Marketplace: Little Ones Design finds a home in Park City
After moving from Argentina, owners have big dreams for company
February 3, 2017
Sofia Mantoni remembers how it all began: Quite simply, she thought she could do it better.
Years ago, she recalled, she would walk through stores in her home country of Argentina to buy clothes for her five children, but would leave frustrated by the options. The products were expensive, and none seemed to quite capture the style she preferred. So she did something about it.
Mantoni is an architect by trade, but she called upon the sewing skills she'd learned as a girl, which in Argentina is a tradition passed through the generations. Instead of settling for whatever the stores were offering, she began making clothes for her children herself. And almost immediately, people began to take notice.
"I started doing it on my own, and people around us started saying, 'Where did you get that?'" she said.
It wasn't long before she started making more clothes for the children of family and friends, and her husband, Sergio Mantoni, got an intriguing idea: What if they could turn her skills into a business? But Sergio, an Argentinian economist, had another idea, too.
If they were going to use Sofia's skills to start a company, he thought, there wouldn't be a better place to do it than the United States, where he predicted manufacturing costs were set to decline. So they took a leap of faith. Nearly a year and a half ago, they moved to Park City and founded Little Ones Design, a company that manufactures and sells children's clothing.
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The Mantonis said the time since they decided to leave their home country has been a whirlwind. They chose Park City for its lifestyle and atmosphere, and the town has embraced them as they have gotten the company, which they hope to eventually spread across the globe, off the ground.
Looking back, they wouldn't change a thing.
"Five years ago, we started traveling around the U.S. to find where we wanted to live because we could do it anywhere," Sofia said. "There are children everywhere, and people have to dress their children everywhere. But we love the energy and the community here."
The company offers a range of clothing, from shorts to ski wear, on its website, littleonesdesign.com. But in addition to selling high-quality clothes, the Mantonis said they want customers to get as much use out of them as possible. That's why many of the clothes come with features that prevent children from immediately outgrowing them, such as pants with expandable waistbands. So far, the reception to the clothing has been excellent, they said.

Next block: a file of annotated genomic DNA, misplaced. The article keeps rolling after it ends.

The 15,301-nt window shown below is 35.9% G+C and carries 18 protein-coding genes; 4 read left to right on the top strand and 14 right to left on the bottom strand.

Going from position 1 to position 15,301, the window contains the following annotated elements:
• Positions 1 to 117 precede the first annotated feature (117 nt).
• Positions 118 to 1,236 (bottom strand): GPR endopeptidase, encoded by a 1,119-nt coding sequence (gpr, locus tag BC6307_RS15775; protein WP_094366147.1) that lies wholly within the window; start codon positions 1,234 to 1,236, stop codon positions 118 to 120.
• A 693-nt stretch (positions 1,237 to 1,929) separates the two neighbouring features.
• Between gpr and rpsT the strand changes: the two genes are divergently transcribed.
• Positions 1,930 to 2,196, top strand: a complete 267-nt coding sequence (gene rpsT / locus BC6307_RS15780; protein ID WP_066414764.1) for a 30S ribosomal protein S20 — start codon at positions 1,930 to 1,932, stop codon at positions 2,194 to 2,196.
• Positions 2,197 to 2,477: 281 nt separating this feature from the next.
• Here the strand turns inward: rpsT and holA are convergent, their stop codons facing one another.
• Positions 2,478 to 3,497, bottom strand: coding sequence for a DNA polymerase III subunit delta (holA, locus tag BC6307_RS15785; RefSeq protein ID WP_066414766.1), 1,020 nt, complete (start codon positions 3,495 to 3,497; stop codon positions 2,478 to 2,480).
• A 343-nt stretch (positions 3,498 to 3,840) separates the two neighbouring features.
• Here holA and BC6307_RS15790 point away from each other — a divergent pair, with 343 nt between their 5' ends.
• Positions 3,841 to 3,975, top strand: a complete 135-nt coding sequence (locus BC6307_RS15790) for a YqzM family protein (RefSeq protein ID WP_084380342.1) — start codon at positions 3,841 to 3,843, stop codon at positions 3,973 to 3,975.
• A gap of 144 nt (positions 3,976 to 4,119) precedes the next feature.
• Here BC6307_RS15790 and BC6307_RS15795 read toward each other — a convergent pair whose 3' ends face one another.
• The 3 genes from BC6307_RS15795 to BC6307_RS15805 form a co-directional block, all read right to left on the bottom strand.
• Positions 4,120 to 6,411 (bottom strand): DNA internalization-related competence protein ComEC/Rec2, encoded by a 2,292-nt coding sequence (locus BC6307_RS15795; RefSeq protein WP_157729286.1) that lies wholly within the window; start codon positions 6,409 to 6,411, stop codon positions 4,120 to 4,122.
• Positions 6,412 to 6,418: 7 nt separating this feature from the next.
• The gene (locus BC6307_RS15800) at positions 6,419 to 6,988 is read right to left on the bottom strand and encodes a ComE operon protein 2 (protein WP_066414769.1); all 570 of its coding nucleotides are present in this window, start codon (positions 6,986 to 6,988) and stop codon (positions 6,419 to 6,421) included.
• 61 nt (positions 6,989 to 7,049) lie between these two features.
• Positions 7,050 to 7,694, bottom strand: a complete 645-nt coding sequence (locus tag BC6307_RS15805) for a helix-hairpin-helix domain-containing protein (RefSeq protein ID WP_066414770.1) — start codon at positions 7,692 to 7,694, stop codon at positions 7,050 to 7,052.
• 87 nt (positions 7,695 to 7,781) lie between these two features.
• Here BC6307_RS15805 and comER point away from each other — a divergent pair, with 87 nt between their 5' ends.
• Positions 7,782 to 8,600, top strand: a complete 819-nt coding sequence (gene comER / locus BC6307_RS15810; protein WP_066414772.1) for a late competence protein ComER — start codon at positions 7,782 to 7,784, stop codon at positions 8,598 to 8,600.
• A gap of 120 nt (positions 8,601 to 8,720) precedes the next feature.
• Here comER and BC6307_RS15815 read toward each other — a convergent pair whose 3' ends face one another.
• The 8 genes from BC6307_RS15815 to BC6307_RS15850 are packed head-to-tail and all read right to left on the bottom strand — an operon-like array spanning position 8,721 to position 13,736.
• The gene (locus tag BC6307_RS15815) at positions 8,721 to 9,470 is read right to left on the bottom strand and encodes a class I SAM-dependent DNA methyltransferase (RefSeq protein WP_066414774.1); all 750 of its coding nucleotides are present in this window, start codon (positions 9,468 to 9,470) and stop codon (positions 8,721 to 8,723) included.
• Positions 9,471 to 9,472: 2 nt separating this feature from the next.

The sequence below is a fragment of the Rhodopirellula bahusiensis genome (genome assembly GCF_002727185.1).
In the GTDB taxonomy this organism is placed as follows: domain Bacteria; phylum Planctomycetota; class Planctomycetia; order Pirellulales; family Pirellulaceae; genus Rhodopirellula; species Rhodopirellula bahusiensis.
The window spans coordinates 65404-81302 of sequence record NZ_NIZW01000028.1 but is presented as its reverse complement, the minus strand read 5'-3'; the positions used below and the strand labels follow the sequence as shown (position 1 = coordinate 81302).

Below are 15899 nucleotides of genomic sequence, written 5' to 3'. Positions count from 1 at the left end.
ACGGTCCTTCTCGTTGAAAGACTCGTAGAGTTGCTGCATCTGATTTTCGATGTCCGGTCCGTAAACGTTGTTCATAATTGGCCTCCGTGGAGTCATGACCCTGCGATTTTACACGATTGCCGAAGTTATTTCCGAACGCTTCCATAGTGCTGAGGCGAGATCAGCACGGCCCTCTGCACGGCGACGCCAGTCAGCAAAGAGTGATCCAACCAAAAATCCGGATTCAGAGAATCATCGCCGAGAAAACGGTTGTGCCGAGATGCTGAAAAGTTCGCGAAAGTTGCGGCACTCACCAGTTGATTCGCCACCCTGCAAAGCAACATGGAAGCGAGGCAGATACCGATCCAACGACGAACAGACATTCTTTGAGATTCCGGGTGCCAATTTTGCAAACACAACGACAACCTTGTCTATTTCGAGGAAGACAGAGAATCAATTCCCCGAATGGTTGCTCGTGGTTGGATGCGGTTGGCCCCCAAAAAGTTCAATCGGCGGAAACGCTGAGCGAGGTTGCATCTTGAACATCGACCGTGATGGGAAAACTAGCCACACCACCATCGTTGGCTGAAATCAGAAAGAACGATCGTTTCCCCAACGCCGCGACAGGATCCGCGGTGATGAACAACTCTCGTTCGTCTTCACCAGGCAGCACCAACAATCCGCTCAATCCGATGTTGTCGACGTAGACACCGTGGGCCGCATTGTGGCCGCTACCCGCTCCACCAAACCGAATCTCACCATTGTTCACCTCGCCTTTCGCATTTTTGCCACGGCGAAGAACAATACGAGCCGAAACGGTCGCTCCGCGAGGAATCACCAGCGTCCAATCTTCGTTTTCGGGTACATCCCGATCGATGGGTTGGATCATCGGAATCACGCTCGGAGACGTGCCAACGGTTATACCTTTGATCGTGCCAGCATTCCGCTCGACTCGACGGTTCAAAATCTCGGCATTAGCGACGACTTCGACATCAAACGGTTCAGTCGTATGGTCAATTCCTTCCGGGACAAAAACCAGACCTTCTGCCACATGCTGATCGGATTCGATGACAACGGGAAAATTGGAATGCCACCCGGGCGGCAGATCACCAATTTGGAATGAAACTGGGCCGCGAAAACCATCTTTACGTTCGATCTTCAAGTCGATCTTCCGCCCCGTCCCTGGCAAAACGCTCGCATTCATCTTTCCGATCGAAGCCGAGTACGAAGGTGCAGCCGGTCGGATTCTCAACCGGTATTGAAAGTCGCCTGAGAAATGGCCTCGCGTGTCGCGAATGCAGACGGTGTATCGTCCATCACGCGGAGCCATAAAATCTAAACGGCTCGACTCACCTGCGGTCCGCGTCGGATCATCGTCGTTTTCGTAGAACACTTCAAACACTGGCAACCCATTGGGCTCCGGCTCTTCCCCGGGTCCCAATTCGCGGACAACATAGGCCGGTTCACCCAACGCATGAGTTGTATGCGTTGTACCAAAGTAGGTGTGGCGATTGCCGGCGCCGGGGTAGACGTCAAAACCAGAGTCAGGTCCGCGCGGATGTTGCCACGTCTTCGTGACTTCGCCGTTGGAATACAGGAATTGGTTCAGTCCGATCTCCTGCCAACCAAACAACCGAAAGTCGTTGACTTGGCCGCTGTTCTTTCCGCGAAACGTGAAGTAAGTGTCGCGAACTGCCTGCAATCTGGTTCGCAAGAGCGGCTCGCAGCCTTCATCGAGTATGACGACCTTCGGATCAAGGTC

"We are trying to do clothes that are different in quality," Sofia said. "We are very picky with the fabrics and everything like that. It's not like we're inventing anything new — they're still skirts, pants and shirts — but they have colored stitching and details and things you don't find as much for kids."
They are also billing the company as a way to help improve the lives of children. They said there is evidence that children who dress well perform better in school. They've seen that happen with their own children, and they're hoping it holds true for other children who wear Little Ones Design's clothes.
"It creates the atmosphere to succeed," Sergio said. "One of the things kids have to face is that they don't feel comfortable when they are growing. So when they are well dressed, they feel that confidence. They perform better because they're confident."
Currently, the company operates online, but the Mantonis said they would like to open a brick-and-mortar shop in the Park City area soon. From there, they hope the brand continues to take off so they can expand it to new markets
"We're thinking big," Sofia said. "We want everything for this company."
Sergio added that, while they understand they may not reach all their goals, it would be against their nature not to try. It is the third start-up company they have founded, and they are optimistic that, with enough hard work, they can transform the company into a success.
"Failure is an option," he said. "But you should keep positive about what you're doing, and we did our two other start-ups in that way. You know you are risking everything, but for us, it's just another challenge."
Little Ones Design
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